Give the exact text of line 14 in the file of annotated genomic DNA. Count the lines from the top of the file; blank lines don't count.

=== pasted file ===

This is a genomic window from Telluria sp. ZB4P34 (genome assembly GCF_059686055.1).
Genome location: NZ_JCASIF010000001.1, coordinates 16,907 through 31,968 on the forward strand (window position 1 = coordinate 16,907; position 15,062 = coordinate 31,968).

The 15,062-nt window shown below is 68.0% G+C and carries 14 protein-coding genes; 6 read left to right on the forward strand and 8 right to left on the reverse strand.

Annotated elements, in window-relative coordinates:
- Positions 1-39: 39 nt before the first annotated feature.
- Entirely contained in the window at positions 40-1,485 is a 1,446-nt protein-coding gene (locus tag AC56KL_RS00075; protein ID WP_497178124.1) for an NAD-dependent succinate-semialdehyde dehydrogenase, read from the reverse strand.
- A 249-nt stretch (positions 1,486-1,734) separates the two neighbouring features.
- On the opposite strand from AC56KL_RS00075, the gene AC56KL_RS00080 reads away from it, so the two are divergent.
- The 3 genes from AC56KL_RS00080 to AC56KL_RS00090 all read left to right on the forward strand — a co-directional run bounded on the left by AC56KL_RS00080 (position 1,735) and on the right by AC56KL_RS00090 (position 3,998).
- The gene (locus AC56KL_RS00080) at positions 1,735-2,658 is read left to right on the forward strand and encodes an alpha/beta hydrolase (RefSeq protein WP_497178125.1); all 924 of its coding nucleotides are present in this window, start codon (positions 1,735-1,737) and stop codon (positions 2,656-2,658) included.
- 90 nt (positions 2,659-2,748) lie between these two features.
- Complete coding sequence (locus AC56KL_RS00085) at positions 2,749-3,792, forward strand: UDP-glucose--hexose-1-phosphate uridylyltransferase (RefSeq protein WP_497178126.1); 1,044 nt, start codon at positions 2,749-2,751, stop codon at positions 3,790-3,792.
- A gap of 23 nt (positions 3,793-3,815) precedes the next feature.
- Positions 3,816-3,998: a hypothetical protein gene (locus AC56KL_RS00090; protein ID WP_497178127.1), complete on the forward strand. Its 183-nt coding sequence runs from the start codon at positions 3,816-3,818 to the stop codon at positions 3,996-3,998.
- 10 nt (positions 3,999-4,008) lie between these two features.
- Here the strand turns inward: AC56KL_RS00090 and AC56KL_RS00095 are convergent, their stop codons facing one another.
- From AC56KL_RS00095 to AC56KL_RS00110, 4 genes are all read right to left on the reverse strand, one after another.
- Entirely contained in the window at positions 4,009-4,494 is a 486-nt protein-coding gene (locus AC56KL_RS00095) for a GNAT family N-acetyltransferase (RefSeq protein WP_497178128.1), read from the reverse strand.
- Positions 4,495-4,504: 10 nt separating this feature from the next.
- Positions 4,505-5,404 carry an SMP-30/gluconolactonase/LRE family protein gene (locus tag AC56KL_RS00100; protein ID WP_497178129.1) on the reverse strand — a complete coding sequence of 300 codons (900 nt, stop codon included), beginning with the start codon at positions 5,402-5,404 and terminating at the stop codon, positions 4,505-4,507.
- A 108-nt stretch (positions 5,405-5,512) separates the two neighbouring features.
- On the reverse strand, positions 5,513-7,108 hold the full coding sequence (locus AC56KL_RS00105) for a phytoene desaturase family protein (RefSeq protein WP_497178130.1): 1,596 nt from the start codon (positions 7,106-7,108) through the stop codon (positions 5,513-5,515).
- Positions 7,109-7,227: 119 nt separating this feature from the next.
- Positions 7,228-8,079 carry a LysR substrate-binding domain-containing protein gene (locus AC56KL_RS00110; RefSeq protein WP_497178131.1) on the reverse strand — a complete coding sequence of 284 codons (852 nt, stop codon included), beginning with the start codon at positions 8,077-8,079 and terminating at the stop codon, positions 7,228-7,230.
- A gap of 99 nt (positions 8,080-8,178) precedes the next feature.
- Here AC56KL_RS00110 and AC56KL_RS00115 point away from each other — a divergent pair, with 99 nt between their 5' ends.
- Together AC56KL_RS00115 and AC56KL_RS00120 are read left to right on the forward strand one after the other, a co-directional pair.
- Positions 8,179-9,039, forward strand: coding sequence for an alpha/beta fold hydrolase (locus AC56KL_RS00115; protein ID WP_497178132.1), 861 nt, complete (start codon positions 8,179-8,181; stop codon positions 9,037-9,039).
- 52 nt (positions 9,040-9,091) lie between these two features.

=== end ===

- Positions 3,816-3,998: a hypothetical protein gene (locus AC56KL_RS00090; protein ID WP_497178127.1), complete on the forward strand. Its 183-nt coding sequence runs from the start codon at positions 3,816-3,818 to the stop codon at positions 3,996-3,998.